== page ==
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Added 21st of June 2018: So in a way @RobB was right, the repair didn’t last. Well there was no catastrophic failure, but a new fissure emerged (still using the tube though). Today I'd increase the glass fibre content. For images and the second iteration of the tube repair including heat shrink tubing (and more) see: https://kitelife.com/forum/topic/8458-widow-ng/?do=findComment&comment=68307 https://kitelife.com/forum/topic/8458-widow-ng/?do=findComment&comment=68335 # Original blog entry from 2016 below #### After a too hard ground contact with my HQ Infinity there was a set of small about 1.5cm (~1/2 inch) long fissures parallel to the axis on the inner end of one of the lower spreaders. This is a description of how I repaired it - not necessarily the best way. If you consider to use other fibres I've written down what I learn't in a comment to the previous blog entry "An Infinity...". Feel free to comment in (close to) any way. Material: Nitrile gloves (epoxy is not healthy) Sand paper Glass fibre - here is long fibre strand used (but I suppose a thin mesh/fabric would do) Tape Epoxy Spatula/flat pin CA-glue Wire Scissors and a hobby knife Nice to have/possibly needed: Hot air gun Heat shrink tube No snug fit - The fissures caused a play when connected to the other LS via the (normal) DT-15 connector rod. Also click on the image to see the small fissures that should be visible in the image then). Using a wire to compress the expanded/stretched opening while pre-gluing it with a small amount of CA-glue. Verify that this part goes well enough before proceeding. When I tried it the result at this stage wasn't perfect, but it tuned out quite OK in the end. Sanding the surface to remove varnish (if any?) - is this a necessary step? Tape the parts of the spar that you don't want to apply any epoxy to. The simplest way to extract the glass fibre strands was by cutting parallel to the strands to be extracted. Limiting to one cut minimised the number of itch inducing short glass fibres on the loose. Before cutting the strand loose from the fabric, put a droplet of CA-glue on either side of it to keep it together, before cutting through the strand/CA-glue. A 3dm long strand was extracted. The damage to the welding sheet was reduced by making the cut in the double layer fabric close to the end and then sealing the hole with a strip of gaffer tape. The sealing of the hole also reduces the number of exposed fibre ends. The way I tried initially to cut one strand end and then pull the strand out step by step using a needle, only resulted in a several places broken strand - not recommended. No the image does not show a broken fiddle stick - it is another old broken (pultruded) carbon tube (used for a practice repair) - here with a CA-glued strand attached. You could of course use tape to attach the strand as well. Wear rather thin nitrile gloves (really not worn or with holes in them though) when handling the epoxy so that you don't lose precision. Be in a well ventilated area or outdoors. Now mix a blob of epoxy with the spatula. Coat the area on the spar with epoxy by smearing it out. Soak the strand in epoxy by dragging it a couple of times through the epoxy puddle. Now roll the soaked strand around the tube to be repaired. Connect also the free side of the strand, so that it doesn't attempt to unroll itself. Add some more epoxy and/or smear/make it uniform. Let the epoxy harden. Cut and/or sand points of the repair that you suspect will point out from the second layer of epoxy. Mix some new epoxy (not much required) and apply the second layer. When the epoxy is almost hardened, remove the tape. The tape closest to the repair might need to be cut using a hobby knife. If the epoxy remains (already solidified but) slightly sticky longer than your liking, have a go with the hot air gun gently for a couple of minutes. At this stage the repair was finished. I was a bit concerned that the diameter of the tube after the repair would be a bit to large. When connecting the two lower spreaders together, the spreaders could be wiggled so that the outer tip could be moved (like a flapping bird) about 1cm relative to the other spreader. However when comparing this to my (still intact) Maestro 3 the amount of play was very similar. If it would have been necessary to handle I would have tried to put some heat shrink tube around the connector part of the other LS to act as a cylindrical shim making the spreader to spreader connection play free. So far I've tried the Inifinity only one time after the repair in quite light wind due to the winds lately and I might have gone slightly less risk taking after the incident. Will it last? - only time will tell. However if it would break I would comment on this blog post and try with a higher content of glass fibre if feasible to repair. The next time I think I would have two strands in parallel to increase the amount of glass fibre in the repair. Perhaps a next project could be to see if it is possible to repair some old broken lower leading edges of my Prism Illusion (Avia Sport G-Force UL)? Yes, this repair could have some unfortunate effect on flight behavior, especially since it is far from the centre of the kite and also might affect the curvature of the leading edge. However, the Illusion spars just snapped in two pieces when they broke, so some other approach is required to repair them than the above - a thin walled carbon tube that fits nicely into the Avia spar and a very fine fibre mesh would very nice to have here. (A spin-off from this project - now I got a nice long glass fibre source for sealing the spigot of the wooden stove. No definitely not the epoxy for that - got a special heat resistant type of goo for this.)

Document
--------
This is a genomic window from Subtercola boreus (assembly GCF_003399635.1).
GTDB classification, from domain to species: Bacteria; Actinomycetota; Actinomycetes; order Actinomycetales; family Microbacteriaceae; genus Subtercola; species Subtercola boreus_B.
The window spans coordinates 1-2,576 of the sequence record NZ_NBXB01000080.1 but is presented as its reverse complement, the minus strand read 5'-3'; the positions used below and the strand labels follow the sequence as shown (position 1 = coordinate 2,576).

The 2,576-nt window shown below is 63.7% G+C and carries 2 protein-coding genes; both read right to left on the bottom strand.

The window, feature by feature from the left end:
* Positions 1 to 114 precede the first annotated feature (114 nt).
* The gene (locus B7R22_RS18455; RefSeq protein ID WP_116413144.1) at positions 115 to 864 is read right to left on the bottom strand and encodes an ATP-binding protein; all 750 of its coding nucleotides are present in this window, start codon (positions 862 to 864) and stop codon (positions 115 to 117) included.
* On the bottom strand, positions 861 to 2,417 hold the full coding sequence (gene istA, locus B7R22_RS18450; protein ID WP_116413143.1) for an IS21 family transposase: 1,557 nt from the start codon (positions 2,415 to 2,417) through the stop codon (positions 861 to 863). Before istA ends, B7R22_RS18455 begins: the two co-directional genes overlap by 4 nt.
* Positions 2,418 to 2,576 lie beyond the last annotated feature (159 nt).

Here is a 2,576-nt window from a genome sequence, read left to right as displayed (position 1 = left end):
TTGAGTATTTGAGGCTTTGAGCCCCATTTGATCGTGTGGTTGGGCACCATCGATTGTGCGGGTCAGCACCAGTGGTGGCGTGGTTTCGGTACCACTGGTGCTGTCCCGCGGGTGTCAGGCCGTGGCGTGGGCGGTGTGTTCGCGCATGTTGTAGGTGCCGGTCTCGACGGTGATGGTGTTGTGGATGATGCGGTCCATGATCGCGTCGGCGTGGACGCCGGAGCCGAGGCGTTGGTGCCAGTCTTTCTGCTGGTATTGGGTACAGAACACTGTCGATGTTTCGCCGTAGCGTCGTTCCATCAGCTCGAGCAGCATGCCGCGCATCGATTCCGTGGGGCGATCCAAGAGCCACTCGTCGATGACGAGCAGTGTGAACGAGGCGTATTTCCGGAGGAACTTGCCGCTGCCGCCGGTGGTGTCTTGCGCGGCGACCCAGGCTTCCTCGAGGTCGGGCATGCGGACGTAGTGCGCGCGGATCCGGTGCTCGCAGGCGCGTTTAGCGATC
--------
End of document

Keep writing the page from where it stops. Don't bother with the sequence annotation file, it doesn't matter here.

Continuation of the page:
Sat Sep 30 16:38:39 CEST 2017 GF, forecasted 3-4m/s Fazer XL and XXL stacked on 35m 180kg lines Two 23m (75 ft) prism tube tails To carry stuff After the soon 3 months on QLKing I decided to end that test/project and return to DLKs (and "at the same time" continue with QLKs). During the QLK time I got kind of "transportation spoiled". I only had two kites to carry around: B-series 1.5 std and full vent. The full vent venting holes are patched with removable thin sheets of cellophane attached with (centimeter wide strips of) tape.* Included in the package was two, three and four wrap spars, so these two kites could handle (well could be used by me to practice at least) all the wind conditions that I met during this period. The two quite small QLK kite sleeves were tied together using the strings already on the sleeves (the strings normally used to close the bags i.e.) and hung comfortably over the shoulder and backpack during transport - it wasn't even necessary with a kite bag. Today however the ski bag was the available option to carry the Fazers, the tails and the QLKs and a few line sets. Suddenly a 5.5 kg (12 lb) ski bag was hanging on the shoulder again. * The second iteration of cellophane/tape patching would be to make the tape strips towards the LE somewhat wider. The reason for this is that sometimes I need to press it at the start of the session and possibly one more time to make it stick well. Hopefully the wider tape closer to the LE would improve things. The tape used here is intended for large sheets of polyethene/polyethylene used here because the glue has never left any residues for me. Preparation, making and repair This the first time I pilot a stack or see any stacks of more lines than one. Some info on how I made it can be found in in http://kitelife.com/forum/gallery/image/6234-stack-work-in-progress/ : The stack was made earlier during the summer. The kites themselves have also been resting for more than half a year. Part of the reason has been broken stand offs that had snapped/cracked. The reason why only the Fazer stand offs are the only ones that snap for me is due to the often long line lengths making it difficult to see if a line is wrapped around a wing. You also typically pull harder when starting, meaning that if the line happen to be around the wing the stand off is more likely to break. This Fazer XL stand off was damaged during a start resulting in delamination and snapping fibre (bundles). Could tape keep the fibre bundles together and work as a mold during the repair? Nope, the tape mold approach didn't work out well. The resulting surface was very rough - best seen in the shadow edge. And, I really dislike sanding down glass fibre - itchy, itchy, itchy! The Fazer XXL's stand off was instead repaired using heat shrink tubing. Here the heat shrink tube and epoxy repair had to be split into a two step process, because the cracks were long and the tubing could not be slid over the ends of the standoff. Look closely and you can see that the first step is already finished. No sanding required when heat shrink tubing was used. The pin was not absolutely straight afterwards. Using some kind of a alignment jig would likely have produced a straighter result. To the right you can see the hot air gun used to shrink the tube. The dog in the background might look cute, but is really internally about to explode: "The BALL, the BALL - STUPID!!! Can't you see the BALL stuuupiiid??!!". She might not be of much use when it comes to get work done in outdoors (making you feel bad for not playing with her constantly), but at least fanatically returns any tennis ball shot if you work on your serves in the garden. When playing with (stealing from) the German shepherd she wins by outmaneuvering, even though the German shepherd runs faster when running in straight line on a field. A very never ending playful dog! I decided to try to repair the stand off rods themselves instead of making new ones. I believe that there are several benefits in getting better with epoxy and fibre repairs (or other plastic fibre composites?): if spares/spars break at the wrong time and you don't have spares you have a way out, the feeling "I did this" instead of buying, if your kite ever would require no longer available rods, doing composite repairs could offer a way out. I also consider (/an idea could be) to increase the strength in LE of DLKs just to make it more robust when tip stabbing etc. or if I ever would come to the kite surgery of making a frame lighter. Spars are often uniform throught out the length, while the loads are not. You can have an extra high load in LE connectors or just below the LLE/LS-connector e.g. When it comes to keeping the fibres (somewhat) together, squeezing out excess epoxy, speeding up the curing of the epoxi and minimizing the after work, heat shrink tubing rules and tape "sucks" (to my somewhat limited experience). A requirement is that there is enough room so that you can slide the heat shrink tubing on and it shrinks enough. Tape however is good for masking - covering places where you don't want any epoxy. A common type of heat shrink tubing shrinks to half of its original size (1:2). You can however get hold of (in shops like (Farnell, RS components, ELFA, etc...) sorts that does 1:4 and 1:6 shrinkage at various temperatures. Out on the field The stack. The wind was a bit on the lower side for the somewhat heavy Fazers. I had to work a bit to keep them in the air. After briefly testing the XXL just to verify that I remembered the DLK (Fazer) control well enough (after the DLK pause) I assembled and connected the XL to the XXL. The result was surprising - it just worked out of the box! I didn't feel that it was necessary to do any tweaking. On the other hand one of the to sources of how to do the stack lines was KL so the bridle should be just fine. In the stack the XXL nose was tilted backwards about a centimeter relative to the XL. The stack line connectors on the Fazer XL were prepared for further adjustments, but it didn't seem necessary. The XL had a slight tendency to wobble a bit during most starts, but was quite well behaved otherwise - unless you are "asking for it". Perhaps not so strange oversteer has always been a "hallmark" of the (my?) XL. It is not such a bad thing once I learned to handle it. During windier days I'd say the XL got the temperament of a leaping calf that suddenly can grab you and make you end up three steps downwind. Only one time during this session I was a bit surprised when the stack fell out of the sky after a snap stall. Unless provoked, the kites flew synced, albeit the XL got some oversteer. The main goal of the day was to get the stack working and if it did, try it with the tails. In the a bit low wind and new circumstances I limited the flying to figure flying (how much more than that can you do with a stack b.t.w.?). Only a few times I had the privilege of being dragged by the stack. The most trick like I accomplished was a cart wheel, which demanded a bit more persuasion than usual to work with the stack of different sized kites. Side slides were also possible. Well another thing, but I don't know if you can call it trick-like, was when running quickly backwards to stabilize the stack in the low wind during a start, which caused me to fall backwards like some fall in a Laurel and Hardy movie: Even though I somersaulted backwards on the ground over one of the shoulders it didn't hurt. I guess the pull from the kite limited the speed of the fall. Unfortunately I don't have any photos of the stack in flight. The tails were attached to the bridle of the XXL where the LS meet the LE. Visually it would have given the same effect if the tails were attached to the wingtips of the XL. The perspective I had of the kite almost made it look like one kite except if the XL was oversteering/wobbling. Otherwise the size of the stack, long lines, double tails and slow flight gave it kind of dignified look. The effect of the double tail when doing tight loops was however a bit of a disappointment (slow turns of forward travel looked great though). The inner wing tip and tail hardly moved. Moving the tails inwards to somewhere closer to the stand offs could be one way to make the tight loops look better. Another way to make the loops look better could be to attach one tail to each spine (should at least be interesting to see from the side). Perhaps tight loops with the current position also looks better from the side, but piloting the kite meant that I hadn't that view. The position of the tails can be adjusted to make the tight loops look better. Forward flight looked good (as seen from the pilots view). Future The Fazers are quite robust (heavy). One project I consider (i.e. I like the idea but it is not very likely to be implemented) is to make an extra set lower spreaders to use in lighter winds. The diameter of the current ones are 10 mm for the XL and 12 mm for the XXL. Preferably, if it would be good if it would be possible to get hold of thin walled tubes of the same or larger diameter so that the stiffness of the tubes didn't go down too much. What I really would like to do when I "grow up" as a kiter (if you can ever do that with kites) is learn how to handle my sewing machine well and for some reason get an enormous amount of spare time. Then I'd do a kite based on a truss construction ( https://en.wikipedia.org/wiki/Truss , https://en.wikipedia.org/wiki/Forth_Bridge ) instead of single spars. A starter project could be weight reduced spreaders for the Fazers. The weight of the Fazer XL spreaders, 1 TS +2 LS, (according to a very old scale) are 190g for the Fazer XL (680g for the whole kite incl. the stack bridle connectors, total weight according to the Fazer XL datasheet is 615g) and the spreaders of the Fazer XXL are 410g (1305g or 46oz for the whole kite including stack lines and end caps, literally "~xxx g" in the Fazer XXL datasheet). A truss shaped spreader could have a smaller cross section area, while the larger total diameter prevents them from flexing out sideways during compressive load. The, still dreaming, project after that would be the all truss and all mylar sail kites. On the other hand (still sticking to large kites) acquiring another large kite (like Topas 3.0 or Hot Stripe XL?) could get the diameter of the spars down and hopefully the kite up more easily in low winds. No I haven't done much research here - sometimes you just want a kite. No I don't think that I'll fly this stack very often. I miss the tricking possibilities to much. My plan is to get somewhat more acquainted with the control and also to see how much wind I can handle. For next years kite festival the stack is a possible contribution, provided I can find a good place with good winds a bit from the centre of the festival and with not to many people around. Although there have been no good multi line kites during at the festival the two last years (which equals to the times I have been there) I like to increase the competitiveness (yes there are a few prices) by always offering something new and most likely put a tail on it. Does this approach have a light scent of crowd-pleasing? During the last festival I handled it in the following way: Before the price ceremony I flew dual DLKs with tails and after the ceremony I did DLK (one kite) tricking to also demonstrate that aspect of kiting as well. If there would be room for the Fazer stack at the next festival I'd say that the odds look good - the bystander interaction today consisted of three chats, while the usual number could be a chat perhaps every third time. When walking of the field after the 4h stacked session it instead felt like after long day of outdoor (garden/house) work. It was early to bed that night. A slight muscle soreness remained for a few days after as a receipt of that kiting can offer good physical exercise.